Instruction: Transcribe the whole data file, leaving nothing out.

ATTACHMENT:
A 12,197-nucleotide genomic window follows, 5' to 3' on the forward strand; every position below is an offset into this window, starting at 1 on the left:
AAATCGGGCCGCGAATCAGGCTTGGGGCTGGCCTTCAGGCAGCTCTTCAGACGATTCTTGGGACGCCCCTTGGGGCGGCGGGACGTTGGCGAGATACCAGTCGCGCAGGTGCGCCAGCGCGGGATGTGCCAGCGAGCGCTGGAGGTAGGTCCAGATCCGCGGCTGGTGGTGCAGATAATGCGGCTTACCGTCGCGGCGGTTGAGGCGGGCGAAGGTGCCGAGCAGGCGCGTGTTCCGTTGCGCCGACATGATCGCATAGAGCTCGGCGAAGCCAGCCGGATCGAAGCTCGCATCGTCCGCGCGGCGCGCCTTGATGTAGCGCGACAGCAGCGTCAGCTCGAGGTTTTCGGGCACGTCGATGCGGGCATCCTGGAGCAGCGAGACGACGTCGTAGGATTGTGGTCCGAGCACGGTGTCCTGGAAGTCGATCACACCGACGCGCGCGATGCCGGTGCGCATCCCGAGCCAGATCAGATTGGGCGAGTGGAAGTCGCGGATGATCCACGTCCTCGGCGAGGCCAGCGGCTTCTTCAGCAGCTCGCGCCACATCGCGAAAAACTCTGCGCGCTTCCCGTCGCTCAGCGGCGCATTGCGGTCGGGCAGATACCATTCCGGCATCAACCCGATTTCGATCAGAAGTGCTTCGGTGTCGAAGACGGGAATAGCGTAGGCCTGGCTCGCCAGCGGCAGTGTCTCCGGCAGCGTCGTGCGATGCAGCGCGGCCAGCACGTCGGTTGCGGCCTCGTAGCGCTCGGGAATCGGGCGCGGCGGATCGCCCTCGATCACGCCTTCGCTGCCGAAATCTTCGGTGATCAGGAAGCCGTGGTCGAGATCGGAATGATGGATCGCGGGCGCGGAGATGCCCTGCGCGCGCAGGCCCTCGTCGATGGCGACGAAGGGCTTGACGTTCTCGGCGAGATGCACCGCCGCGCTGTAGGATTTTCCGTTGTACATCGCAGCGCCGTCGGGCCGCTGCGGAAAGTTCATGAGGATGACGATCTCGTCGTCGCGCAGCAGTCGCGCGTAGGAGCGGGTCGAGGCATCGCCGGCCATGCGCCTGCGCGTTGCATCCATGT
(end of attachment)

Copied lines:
A 12,197-nucleotide genomic window follows, 5' to 3' on the forward strand; every position below is an offset into this window, starting at 1 on the left:
AAATCGGGCCGCGAATCAGGCTTGGGGCTGGCCTTCAGGCAGCTCTTCAGACGATTCTTGGGACGCCCCTTGGGGCGGCGGGACGTTGGCGAGATACCAGTCGCGCAGGTGCGCCAGCGCGGGATGTGCCAGCGAGCGCTGGAGGTAGGTCCAGATCCGCGGCTGGTGGTGCAGATAATGCGGCTTACCGTCGCGGCGGTTGAGGCGGGCGAAGGTGCCGAGCAGGCGCGTGTTCCGTTGCGCCGACATGATCGCATAGAGCTCGGCGAAGCCAGCCGGATCGAAGCTCGCATCGTCCGCGCGGCGCGCCTTGATGTAGCGCGACAGCAGCGTCAGCTCGAGGTTTTCGGGCACGTCGATGCGGGCATCCTGGAGCAGCGAGACGACGTCGTAGGATTGTGGTCCGAGCACGGTGTCCTGGAAGTCGATCACACCGACGCGCGCGATGCCGGTGCGCATCCCGAGCCAGATCAGATTGGGCGAGTGGAAGTCGCGGATGATCCACGTCCTCGGCGAGGCCAGCGGCTTCTTCAGCAGCTCGCGCCACATCGCGAAAAACTCTGCGCGCTTCCCGTCGCTCAGCGGCGCATTGCGGTCGGGCAGATACCATTCCGGCATCAACCCGATTTCGATCAGAAGTGCTTCGGTGTCGAAGACGGGAATAGCGTAGGCCTGGCTCGCCAGCGGCAGTGTCTCCGGCAGCGTCGTGCGATGCAGCGCGGCCAGCACGTCGGTTGCGGCCTCGTAGCGCTCGGGAATCGGGCGCGGCGGATCGCCCTCGATCACGCCTTCGCTGCCGAAATCTTCGGTGATCAGGAAGCCGTGGTCGAGATCGGAATGATGGATCGCGGGCGCGGAGATGCCCTGCGCGCGCAGGCCCTCGTCGATGGCGACGAAGGGCTTGACGTTCTCGGCGAGATGCACCGCCGCGCTGTAGGATTTTCCGTTGTACATCGCAGCGCCGTCGGGCCGCTGCGGAAAGTTCATGAGGATGACGATCTCGTCGTCGCGCAGCAGTCGCGCGTAGGAGCGGGTCGAGGCATCGCCGGCCATGCGCCTGCGCGTTGCATCCATGT